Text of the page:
Corporate actions inaction

The same discussions around corporate actions are occurring year in, year out, with little progress being made by the industry despite the advent of new technologies, writes Virginie O’Shea, founder of Firebrand research, who points out that inaction is no longer an option.

It’s been two years since I attended a corporate actions conference thanks to the pandemic, but it seems like no time at all. In that time a lot has changed but much more has stayed the same, especially in the asset servicing realm.

I’ve been going to corporate actions conferences for many years and year in, year out, the same topics are discussed in a never-ending meditation on stalled industry progress. We seemingly always talk about ISO 20022 and the lack of a convincing business case for adoption, especially for firms that have invested in ISO 15022. Every time, the topic of the lack of a reliable golden source of data for corporate actions event data comes up along with the resulting financial institution over-spending on cleaning up that data per firm and at an industry level. It’s like being in the Hotel California, stuck in the lift, with the same muzak refrain on repeat.

Of course, the people working in asset servicing and corporate actions are great, but you have to wonder how long they’ll keep working in the area, with so little progress being made to make their working lives better. And don’t even get me started on the unlucky individuals working in the tax space. Those poor souls had to be granted special dispensation to be allowed to work from the office during lockdowns across the globe just so that they could send and receive faxes and wet ink documentation.

These functions certainly seem to be struggling more than most to attract and retain talent. If it’s harder than normal for front offices to compete in the hiring space, what hope do operations teams have?

The stark contrast between the technologies facing these teams in their day-to-day working lives and their own personal devices makes things worse. Why does it take seven clicks and several screens on two machines to complete a relatively simple task? Why does this screen look like something someone designed 15 or 20 years ago? You can imagine the questions that rightly get asked by these new entrants as they are introduced to their responsibilities.

It’s not that corporate actions as a function hasn’t paid attention to technology. Over recent years, topics such as data utilities, distributed ledger technology (DLT), artificial intelligence (AI), cloud adoption and robotic process automation (RPA) have waxed and waned in popularity. Nearly all of them were discussed during this year’s CorpActions event in London. A veritable cavalcade of technology experiments have been conducted or are currently being trialled by the financial institutions, market infrastructures and vendors that have managed to bargain a modest budget from their C-suite executives to conduct such proof of concepts.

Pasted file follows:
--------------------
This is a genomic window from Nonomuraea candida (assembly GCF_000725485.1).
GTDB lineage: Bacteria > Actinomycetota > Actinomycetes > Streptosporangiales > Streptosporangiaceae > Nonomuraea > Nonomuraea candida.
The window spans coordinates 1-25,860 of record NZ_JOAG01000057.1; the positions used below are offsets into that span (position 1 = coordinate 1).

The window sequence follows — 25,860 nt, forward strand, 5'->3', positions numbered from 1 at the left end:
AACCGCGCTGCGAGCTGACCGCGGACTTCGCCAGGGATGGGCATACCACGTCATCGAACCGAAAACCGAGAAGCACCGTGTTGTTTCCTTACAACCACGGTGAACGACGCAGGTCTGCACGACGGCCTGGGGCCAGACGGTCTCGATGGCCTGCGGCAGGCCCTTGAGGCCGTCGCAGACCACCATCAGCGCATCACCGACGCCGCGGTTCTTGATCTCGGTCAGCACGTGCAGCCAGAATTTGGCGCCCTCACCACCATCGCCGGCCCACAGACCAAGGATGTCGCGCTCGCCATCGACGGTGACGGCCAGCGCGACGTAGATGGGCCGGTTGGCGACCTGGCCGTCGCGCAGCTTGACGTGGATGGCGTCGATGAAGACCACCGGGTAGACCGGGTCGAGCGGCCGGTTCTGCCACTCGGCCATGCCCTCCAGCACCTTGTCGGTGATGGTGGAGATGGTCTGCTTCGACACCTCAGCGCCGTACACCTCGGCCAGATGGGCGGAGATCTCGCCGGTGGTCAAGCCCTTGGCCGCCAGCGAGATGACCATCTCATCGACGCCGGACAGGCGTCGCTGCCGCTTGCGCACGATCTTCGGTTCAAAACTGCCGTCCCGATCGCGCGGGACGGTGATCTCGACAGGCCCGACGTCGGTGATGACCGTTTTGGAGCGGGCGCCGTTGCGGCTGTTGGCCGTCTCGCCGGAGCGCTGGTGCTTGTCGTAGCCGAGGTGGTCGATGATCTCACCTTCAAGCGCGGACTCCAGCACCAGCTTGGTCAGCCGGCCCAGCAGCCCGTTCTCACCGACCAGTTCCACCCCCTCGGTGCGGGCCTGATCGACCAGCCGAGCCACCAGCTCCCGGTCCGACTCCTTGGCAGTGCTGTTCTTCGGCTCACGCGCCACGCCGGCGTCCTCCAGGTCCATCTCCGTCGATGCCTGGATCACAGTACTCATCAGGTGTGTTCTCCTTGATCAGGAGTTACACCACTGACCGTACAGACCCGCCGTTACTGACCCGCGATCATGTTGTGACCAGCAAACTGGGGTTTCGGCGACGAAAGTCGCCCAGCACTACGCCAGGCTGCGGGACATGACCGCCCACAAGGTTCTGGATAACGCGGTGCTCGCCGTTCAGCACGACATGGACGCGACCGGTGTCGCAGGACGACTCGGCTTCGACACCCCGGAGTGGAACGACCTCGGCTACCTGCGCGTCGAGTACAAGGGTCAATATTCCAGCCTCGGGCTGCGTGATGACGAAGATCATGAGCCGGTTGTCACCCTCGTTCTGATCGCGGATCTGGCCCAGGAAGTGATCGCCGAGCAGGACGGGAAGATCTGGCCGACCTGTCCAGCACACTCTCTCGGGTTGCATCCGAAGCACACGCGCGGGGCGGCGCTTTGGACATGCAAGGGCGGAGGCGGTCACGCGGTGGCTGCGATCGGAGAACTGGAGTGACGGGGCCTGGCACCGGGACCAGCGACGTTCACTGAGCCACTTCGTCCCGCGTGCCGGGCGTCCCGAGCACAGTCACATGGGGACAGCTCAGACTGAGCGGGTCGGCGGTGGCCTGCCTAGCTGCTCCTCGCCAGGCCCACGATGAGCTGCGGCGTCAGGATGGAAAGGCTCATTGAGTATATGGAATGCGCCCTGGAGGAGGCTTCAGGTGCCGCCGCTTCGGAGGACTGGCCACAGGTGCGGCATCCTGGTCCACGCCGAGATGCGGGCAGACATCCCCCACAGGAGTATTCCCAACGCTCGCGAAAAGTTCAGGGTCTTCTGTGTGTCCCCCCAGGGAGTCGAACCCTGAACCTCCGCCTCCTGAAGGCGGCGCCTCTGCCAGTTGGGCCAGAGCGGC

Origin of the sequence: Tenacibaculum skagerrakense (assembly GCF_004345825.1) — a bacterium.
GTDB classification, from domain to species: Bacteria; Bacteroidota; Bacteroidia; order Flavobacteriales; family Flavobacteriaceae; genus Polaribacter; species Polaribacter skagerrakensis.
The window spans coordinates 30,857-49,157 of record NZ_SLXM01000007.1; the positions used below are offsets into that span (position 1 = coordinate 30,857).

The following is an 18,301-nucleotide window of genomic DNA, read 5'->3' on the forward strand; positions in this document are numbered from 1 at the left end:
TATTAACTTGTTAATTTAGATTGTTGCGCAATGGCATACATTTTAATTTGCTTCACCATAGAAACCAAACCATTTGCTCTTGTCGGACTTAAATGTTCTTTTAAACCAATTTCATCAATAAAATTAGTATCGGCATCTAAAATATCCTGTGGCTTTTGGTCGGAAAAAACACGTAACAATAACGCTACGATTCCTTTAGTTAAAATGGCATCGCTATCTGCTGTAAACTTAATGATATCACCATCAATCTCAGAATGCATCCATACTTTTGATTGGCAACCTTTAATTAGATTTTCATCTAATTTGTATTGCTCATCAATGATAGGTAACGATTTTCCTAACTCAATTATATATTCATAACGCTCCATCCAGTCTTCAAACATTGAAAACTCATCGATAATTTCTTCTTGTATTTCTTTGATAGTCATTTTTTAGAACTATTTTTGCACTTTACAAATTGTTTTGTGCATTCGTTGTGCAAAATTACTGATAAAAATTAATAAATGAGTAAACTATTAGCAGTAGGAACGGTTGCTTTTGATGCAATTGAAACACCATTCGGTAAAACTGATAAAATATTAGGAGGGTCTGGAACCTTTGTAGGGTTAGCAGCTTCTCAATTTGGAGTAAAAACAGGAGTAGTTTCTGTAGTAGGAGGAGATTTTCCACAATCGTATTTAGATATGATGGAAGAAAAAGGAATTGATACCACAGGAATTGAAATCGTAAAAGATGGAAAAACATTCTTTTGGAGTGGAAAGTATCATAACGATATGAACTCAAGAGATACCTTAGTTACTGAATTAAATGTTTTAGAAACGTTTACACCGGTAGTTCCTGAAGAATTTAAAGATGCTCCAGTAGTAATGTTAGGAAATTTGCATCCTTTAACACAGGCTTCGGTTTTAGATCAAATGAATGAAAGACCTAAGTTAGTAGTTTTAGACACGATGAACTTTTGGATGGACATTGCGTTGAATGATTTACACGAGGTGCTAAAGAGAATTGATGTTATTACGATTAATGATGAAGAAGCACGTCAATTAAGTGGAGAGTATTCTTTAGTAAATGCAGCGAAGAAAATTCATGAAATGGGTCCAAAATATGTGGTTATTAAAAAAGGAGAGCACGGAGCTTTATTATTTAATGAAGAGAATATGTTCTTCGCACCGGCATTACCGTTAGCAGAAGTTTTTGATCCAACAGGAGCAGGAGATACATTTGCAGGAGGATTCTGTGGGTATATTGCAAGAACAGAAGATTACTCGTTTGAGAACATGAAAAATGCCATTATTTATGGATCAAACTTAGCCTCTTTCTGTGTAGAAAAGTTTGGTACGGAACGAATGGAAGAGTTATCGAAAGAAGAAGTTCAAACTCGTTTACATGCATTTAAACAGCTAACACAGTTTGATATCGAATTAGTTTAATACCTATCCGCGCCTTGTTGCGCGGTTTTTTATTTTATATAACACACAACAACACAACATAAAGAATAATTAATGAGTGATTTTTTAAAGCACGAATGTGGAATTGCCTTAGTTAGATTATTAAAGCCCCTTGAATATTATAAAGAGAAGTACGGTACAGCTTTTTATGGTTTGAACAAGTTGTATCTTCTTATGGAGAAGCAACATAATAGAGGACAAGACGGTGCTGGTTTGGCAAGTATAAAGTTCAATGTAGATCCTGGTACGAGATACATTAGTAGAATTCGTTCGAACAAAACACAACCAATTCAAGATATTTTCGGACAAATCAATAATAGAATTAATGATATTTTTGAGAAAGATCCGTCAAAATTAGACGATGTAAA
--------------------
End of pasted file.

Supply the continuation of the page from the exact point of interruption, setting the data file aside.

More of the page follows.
However, the majority of firms have not been so lucky. I chaired a couple of panels at the event and asked the room several questions to assess delegates’ internal environments. I asked how many firms had a cloud-first approach to their technology. Around five people in a room of about a 100 put their hands up, likely representatives from the vendor community. The same number of responses (and from many of the same people) were yielded when I asked whether firms were trialling AI and RPA in any areas of asset servicing. Some of my panellists luckily had positive stories to tell about using natural language processing (NLP) to help their corporate actions analysts to deal with a high and increasing volume of prospectuses. Or using RPA to reduce the requirement to re-key information from one system to another when processing elections or claims, for example. But this is most definitely not the norm.

Other panellists highlighted that their IT requests are often at the back of a very long list of internal projects and budgets are few and far between for technology experimentation. Even much-needed platform upgrades are hard to justify.

You have to wonder what the impact of the coming recession will be on these functions that are already facing a much higher volume of corporate events year-over-year, with fewer staff members and rapidly ageing technology that their new recruits don’t want to look at, let alone use. One thing’s for sure, something needs to change. Inaction isn’t an option.